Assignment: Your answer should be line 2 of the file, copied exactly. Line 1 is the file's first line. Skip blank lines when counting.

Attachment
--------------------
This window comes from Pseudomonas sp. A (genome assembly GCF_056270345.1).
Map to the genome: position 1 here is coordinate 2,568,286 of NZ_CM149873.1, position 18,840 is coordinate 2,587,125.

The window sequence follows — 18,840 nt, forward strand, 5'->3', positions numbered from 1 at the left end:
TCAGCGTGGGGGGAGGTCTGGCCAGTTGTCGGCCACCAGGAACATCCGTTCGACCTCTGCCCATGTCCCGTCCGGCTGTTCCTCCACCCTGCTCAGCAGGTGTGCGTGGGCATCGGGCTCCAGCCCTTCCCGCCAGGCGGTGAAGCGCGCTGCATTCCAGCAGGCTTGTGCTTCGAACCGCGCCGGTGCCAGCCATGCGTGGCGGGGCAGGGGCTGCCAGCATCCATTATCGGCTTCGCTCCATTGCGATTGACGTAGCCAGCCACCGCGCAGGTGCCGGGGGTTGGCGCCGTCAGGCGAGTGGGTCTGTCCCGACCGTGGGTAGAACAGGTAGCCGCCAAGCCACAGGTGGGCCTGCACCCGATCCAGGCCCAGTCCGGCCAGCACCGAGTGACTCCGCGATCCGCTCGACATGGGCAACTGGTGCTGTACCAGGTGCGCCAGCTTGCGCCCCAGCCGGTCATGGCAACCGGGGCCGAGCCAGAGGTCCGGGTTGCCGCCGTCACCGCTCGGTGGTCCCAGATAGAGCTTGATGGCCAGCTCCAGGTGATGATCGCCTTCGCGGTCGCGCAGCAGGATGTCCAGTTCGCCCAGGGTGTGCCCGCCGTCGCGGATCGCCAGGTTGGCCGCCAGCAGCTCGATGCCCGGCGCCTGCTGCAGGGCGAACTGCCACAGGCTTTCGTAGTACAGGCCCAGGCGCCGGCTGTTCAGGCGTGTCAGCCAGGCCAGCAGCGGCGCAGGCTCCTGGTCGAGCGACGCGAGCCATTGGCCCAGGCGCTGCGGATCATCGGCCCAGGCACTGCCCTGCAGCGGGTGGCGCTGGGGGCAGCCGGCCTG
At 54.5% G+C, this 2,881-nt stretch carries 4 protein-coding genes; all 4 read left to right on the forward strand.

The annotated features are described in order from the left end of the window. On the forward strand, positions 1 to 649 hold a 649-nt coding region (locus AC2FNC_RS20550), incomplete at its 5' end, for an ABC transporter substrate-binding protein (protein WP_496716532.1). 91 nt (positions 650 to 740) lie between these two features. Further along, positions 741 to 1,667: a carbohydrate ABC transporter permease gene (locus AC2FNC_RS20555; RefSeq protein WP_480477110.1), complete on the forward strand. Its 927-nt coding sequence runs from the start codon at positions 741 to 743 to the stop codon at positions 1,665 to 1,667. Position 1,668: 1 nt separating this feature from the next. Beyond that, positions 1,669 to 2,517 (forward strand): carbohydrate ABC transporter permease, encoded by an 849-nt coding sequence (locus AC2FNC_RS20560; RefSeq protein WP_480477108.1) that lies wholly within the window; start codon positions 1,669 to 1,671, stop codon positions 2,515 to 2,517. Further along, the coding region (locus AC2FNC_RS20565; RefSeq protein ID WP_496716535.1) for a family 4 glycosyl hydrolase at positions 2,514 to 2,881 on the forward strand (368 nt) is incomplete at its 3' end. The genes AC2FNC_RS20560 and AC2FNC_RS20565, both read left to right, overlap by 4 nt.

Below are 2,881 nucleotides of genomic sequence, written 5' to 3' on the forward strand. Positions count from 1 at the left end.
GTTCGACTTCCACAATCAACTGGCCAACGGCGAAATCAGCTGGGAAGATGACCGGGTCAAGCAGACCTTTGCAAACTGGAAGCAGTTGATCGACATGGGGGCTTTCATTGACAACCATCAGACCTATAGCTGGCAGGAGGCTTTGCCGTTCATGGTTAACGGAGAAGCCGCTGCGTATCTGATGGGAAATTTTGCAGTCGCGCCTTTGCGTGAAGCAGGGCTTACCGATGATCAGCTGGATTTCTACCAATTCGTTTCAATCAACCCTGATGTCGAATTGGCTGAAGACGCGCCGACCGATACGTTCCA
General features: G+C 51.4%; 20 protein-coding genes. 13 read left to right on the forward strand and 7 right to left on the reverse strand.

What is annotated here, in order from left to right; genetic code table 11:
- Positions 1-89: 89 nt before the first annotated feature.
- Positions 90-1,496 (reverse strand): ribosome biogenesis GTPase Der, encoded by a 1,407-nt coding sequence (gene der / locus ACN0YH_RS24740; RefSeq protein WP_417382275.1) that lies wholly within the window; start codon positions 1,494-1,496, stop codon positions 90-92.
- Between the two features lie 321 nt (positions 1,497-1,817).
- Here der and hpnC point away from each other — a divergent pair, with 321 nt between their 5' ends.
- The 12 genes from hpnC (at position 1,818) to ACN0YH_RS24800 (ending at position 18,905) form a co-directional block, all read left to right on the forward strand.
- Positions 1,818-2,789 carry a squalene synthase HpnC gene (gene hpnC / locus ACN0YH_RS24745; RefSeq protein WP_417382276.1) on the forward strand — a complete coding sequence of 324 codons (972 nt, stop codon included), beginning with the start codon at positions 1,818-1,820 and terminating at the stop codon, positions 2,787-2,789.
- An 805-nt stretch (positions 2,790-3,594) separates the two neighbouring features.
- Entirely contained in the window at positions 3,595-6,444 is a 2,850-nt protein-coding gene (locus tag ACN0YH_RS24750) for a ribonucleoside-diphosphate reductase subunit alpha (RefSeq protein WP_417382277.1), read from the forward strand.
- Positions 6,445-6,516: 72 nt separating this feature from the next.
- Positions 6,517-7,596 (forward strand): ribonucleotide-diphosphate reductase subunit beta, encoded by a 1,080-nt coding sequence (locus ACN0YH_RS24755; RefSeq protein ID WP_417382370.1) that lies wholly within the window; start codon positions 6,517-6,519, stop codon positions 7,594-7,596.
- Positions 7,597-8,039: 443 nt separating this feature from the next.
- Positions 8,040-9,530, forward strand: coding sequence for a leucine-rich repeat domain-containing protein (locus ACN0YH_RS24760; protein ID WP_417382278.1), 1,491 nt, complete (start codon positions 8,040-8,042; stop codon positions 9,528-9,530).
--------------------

Map to the genome: position 1 here is coordinate 2,568,286 of NZ_CM149873.1, position 18,840 is coordinate 2,587,125.